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Monday, June 2, 2014

Law School Rankings by Social Life of Students

GraduatePrograms.com, The 2014 Top Law Schools For Social Life:

Graduate Programs is pleased to announce the Top 25 Law Schools for Social Life. With votes from more than 60,000 students, Graduate Programs ranked the most social law schools in the nation:

  1. Florida (9.65 stars)
  2. Colorado (9.49 stars)
  3. Texas (9.46 stars)
  4. Georgia (9.33 stars)
  5. Alabama (9.24 stars)
  6. Washington (St. Louis) (9.23 stars)
  7. Virginia (9.19 stars)
  8. Northwestern (9.17 stars)
  9. Miami (9.15 stars)
  10. San Francisco (9.14 stars)

California has five law schools in the Top 25 (San Francisco (#10), Stanford (#13), UC-Berkeley (#18), USC (#20), UCLA (#23), the most by far of any state (Florida, Massachusetts, New York, and Texas each has two law schools in the Top 25).

METHODOLOGY:

Here’s how we crunched the numbers:

Graduateprograms.com reaches current and recent graduate students through scholarship entries as well as social media platforms. All rankings for most social graduate schools cover a period from Sept. 1, 2012 and April 15, 2014. The rankings encompass reviews posted by more than 60,000 students participating in over 1,500 graduate programs. Ratings are based on a 10 star system (with 1 being the worst and 10 being the best), as well as verbatim answers submitted by students.

Graduateprograms.com assigns 15 ranking categories to each graduate program at each graduate school. Rankings cover a variety of student topics, such as academic competitiveness, career support, financial aid, and quality of network. For a given graduate program, rankings are determined by calculating the average score for each program based on the 15 ranking categories. These scores are then compared across all ranked schools for that program and are translated into a final ranking for that graduate program, i.e., business and management. A given graduate program is not ranked until a minimum threshold of graduate student surveys is completed for that graduate program.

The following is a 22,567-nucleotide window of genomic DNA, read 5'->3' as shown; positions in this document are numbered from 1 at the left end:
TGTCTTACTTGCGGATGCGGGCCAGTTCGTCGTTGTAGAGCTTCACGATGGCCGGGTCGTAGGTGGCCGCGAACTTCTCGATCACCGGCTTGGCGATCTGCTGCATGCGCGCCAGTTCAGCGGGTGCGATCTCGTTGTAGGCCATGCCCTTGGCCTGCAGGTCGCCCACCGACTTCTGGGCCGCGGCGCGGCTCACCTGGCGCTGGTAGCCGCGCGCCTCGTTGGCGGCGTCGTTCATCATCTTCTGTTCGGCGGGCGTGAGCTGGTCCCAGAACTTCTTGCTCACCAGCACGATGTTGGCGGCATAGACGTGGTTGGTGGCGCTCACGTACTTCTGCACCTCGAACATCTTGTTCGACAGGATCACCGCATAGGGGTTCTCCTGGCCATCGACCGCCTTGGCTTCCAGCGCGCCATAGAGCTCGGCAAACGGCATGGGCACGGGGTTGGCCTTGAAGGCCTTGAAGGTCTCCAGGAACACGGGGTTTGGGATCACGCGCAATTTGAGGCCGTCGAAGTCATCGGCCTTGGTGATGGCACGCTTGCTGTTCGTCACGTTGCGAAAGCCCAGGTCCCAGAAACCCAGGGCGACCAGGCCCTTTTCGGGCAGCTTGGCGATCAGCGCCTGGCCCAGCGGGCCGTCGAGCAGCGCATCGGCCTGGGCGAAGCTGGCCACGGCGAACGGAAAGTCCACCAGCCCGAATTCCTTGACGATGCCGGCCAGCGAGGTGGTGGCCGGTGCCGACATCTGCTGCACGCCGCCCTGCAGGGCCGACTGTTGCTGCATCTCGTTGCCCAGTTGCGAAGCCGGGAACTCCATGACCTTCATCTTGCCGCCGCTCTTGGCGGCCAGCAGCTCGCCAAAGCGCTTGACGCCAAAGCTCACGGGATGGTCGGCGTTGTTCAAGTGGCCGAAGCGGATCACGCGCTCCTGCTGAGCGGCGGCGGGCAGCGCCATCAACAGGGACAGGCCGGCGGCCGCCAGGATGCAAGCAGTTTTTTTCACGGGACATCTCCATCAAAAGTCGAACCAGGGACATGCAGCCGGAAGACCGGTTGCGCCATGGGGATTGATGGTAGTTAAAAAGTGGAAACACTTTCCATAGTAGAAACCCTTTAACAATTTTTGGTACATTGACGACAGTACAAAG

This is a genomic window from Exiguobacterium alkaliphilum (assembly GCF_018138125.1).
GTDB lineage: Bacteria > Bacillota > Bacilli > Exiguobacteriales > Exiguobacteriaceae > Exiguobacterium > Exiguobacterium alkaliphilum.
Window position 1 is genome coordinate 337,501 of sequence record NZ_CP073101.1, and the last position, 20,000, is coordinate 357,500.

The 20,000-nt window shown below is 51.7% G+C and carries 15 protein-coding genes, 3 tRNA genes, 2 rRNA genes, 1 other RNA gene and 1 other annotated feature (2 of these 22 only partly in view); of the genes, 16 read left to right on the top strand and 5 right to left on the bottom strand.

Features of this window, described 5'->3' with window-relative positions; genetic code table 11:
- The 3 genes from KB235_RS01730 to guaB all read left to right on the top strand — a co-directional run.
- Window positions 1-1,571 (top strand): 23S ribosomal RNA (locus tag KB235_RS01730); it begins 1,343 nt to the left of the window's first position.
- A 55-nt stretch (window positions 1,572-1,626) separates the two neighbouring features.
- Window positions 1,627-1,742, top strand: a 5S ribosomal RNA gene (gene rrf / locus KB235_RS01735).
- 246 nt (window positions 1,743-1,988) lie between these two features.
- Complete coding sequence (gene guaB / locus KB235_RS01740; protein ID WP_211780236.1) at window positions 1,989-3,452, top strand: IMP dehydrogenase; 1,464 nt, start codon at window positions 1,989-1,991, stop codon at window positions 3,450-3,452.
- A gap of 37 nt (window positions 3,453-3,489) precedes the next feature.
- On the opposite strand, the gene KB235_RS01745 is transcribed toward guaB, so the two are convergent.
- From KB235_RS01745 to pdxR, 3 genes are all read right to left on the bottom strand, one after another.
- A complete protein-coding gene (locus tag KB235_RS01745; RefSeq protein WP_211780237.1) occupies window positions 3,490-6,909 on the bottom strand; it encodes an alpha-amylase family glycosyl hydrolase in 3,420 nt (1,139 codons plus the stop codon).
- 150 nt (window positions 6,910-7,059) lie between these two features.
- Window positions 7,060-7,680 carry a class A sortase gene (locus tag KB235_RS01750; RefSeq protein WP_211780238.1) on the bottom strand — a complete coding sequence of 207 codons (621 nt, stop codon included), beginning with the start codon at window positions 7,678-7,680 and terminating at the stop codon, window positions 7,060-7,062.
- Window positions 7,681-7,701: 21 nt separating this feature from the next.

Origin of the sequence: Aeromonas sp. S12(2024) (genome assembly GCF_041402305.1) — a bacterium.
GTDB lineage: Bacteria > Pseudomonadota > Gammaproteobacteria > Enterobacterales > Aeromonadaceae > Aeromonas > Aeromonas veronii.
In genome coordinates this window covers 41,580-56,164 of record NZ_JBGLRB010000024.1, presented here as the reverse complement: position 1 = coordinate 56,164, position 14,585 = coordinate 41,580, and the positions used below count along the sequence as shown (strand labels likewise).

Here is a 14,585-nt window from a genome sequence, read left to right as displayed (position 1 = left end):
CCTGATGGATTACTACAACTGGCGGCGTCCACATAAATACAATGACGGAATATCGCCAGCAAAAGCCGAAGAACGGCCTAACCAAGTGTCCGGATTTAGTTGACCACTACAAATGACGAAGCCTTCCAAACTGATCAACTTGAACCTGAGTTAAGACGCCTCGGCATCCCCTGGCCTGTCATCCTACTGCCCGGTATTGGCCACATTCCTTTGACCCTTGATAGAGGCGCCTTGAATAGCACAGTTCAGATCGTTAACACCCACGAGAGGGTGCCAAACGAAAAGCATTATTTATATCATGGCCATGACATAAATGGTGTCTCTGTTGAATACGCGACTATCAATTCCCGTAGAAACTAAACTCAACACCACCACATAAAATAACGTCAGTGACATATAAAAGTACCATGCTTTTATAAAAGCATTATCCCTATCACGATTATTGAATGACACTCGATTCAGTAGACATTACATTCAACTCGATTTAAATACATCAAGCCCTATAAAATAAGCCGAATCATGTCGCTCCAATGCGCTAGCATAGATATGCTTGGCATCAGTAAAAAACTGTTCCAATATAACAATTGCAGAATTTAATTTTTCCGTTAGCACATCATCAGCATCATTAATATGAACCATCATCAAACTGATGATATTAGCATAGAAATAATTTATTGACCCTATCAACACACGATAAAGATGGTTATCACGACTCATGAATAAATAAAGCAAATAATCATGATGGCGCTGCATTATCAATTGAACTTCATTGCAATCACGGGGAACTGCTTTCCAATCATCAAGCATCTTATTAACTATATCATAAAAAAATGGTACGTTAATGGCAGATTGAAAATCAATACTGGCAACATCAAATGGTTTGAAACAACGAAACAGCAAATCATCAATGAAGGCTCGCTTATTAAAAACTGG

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Comments

This strikes me as a better approach than USNews methodology (even though my law school's ranking is not there on the ranking). My current advice, when asked, to a prospective law student is that, unless you're in Harvard or a similar school, if you're not in the top 25% of your class after the first year, then you should seriously consider quitting (resigning from?) law school and cutting your losses. Life is too short to spend years being shackled to a mountain of debt.

Posted by: Nigel Jones Solicitor | Jun 3, 2014 5:33:49 AM